Background: The aim of this meta-analysis review study was to examine and summarize the benefits of Pilate's exercises on disability in patients with low back pain (LBP).
Methods: Research was conducted from March 2005 to December 2018. Patients with chronic low back pain formed the statistical population of this study. The keywords were Pilates together with low back pain, chronic low back pain, and back pain. The Medline, Embase, Pubmed, Google Scholar, Scopus, and SID databases were searched for relevant literature.
Results: Nineteen papers, including 15 high quality and 4 poor quality papers, were assessed. The results showed that Pilates exercises had a significant and high effect size (p =0.000) on disability in comparison with the control group (Hedges g=1.183) as well as a significant (p =0.000) and medium effect size compared with the exercise group (Hedges g=0.526). When the durability of the Pilates exercise effect was assessed in the follow-up period, a significant and low effect size (p =0.017) was found in the Pilates group compared with the control group (Hedges g=0.488).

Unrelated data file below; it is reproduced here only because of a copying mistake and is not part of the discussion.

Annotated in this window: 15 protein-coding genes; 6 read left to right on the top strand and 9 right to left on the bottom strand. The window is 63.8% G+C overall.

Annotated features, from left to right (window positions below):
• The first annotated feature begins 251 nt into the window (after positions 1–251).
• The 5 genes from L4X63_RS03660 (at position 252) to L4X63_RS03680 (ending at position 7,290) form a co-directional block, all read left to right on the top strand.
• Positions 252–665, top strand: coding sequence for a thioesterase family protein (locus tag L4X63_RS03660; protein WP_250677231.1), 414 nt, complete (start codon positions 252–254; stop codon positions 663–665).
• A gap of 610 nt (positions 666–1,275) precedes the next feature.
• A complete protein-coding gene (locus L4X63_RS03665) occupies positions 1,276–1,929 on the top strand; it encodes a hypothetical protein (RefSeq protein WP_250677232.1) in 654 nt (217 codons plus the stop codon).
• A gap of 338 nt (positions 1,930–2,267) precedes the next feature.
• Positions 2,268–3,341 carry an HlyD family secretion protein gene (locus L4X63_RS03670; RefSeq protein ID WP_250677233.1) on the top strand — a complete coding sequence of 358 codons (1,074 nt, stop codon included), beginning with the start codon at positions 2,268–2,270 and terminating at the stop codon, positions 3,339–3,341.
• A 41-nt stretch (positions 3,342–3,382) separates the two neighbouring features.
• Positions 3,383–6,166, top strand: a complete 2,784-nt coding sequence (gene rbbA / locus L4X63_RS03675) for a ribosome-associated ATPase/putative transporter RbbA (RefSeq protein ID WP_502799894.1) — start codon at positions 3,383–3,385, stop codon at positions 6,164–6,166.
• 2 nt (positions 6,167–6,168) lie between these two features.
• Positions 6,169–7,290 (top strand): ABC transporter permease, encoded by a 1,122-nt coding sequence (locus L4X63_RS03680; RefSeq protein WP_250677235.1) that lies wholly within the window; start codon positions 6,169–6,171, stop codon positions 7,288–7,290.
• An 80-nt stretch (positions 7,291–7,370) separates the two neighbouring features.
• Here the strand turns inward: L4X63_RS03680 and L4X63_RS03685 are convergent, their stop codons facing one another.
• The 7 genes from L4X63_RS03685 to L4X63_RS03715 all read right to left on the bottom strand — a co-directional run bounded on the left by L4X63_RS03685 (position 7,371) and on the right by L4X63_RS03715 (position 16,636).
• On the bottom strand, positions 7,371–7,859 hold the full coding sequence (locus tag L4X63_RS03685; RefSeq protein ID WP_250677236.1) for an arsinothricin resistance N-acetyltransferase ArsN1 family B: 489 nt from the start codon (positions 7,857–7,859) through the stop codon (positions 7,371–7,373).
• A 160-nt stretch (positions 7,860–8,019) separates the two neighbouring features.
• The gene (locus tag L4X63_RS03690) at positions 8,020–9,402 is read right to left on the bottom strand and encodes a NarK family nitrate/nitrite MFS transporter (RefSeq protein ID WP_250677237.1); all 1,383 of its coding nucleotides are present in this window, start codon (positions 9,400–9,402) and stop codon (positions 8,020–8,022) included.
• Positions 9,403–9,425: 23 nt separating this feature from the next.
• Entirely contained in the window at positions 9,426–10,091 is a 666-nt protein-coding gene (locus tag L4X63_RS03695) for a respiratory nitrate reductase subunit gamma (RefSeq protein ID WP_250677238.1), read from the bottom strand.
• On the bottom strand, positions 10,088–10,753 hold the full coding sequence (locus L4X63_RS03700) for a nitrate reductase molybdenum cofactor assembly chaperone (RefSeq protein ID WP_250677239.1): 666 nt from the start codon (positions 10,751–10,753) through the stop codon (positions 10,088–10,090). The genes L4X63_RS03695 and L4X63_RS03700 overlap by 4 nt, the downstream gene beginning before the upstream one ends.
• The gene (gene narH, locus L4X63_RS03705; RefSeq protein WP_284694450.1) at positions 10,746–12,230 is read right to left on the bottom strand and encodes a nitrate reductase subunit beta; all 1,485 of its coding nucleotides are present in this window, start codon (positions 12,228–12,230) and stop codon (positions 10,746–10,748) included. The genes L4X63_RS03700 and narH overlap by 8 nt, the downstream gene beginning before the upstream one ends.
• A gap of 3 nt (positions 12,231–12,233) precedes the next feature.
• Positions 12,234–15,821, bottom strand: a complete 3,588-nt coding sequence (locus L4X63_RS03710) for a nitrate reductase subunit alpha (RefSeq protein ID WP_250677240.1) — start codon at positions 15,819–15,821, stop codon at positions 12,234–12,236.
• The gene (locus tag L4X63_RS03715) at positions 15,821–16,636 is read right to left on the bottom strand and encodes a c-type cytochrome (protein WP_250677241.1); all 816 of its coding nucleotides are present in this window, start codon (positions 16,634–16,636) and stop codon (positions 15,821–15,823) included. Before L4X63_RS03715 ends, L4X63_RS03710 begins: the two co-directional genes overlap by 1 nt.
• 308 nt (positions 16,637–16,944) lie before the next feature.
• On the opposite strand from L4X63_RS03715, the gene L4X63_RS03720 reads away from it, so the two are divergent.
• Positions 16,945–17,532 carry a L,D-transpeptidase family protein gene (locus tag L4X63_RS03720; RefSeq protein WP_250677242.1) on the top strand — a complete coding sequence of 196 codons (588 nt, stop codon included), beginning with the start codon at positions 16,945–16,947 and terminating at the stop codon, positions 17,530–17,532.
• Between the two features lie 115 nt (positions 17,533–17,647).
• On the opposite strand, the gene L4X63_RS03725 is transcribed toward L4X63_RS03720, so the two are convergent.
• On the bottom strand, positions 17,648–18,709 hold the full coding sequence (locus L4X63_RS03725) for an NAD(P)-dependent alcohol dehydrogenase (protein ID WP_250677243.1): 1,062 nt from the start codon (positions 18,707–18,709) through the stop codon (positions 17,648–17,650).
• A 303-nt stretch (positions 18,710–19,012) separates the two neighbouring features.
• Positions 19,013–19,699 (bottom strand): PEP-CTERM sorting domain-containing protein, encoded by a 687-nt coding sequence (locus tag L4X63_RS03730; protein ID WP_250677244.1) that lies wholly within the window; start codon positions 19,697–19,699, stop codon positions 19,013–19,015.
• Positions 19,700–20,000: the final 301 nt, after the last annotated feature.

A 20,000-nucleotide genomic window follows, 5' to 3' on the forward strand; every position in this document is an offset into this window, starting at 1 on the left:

Pilates exercises improved the stability of patients with LBP compared to the control group. The effect of Pilates exercises decreased during follow-up after 13 weeks of inactivity. Pilates exercises are more effective than other types of exercise. Equipment Pilates exercises have a greater effect than mat Pilates on disability improvement during the follow-up periods; thus, it is advisable for therapists to use Pilates-based equipment exercises to increase the stability of patients with LBP.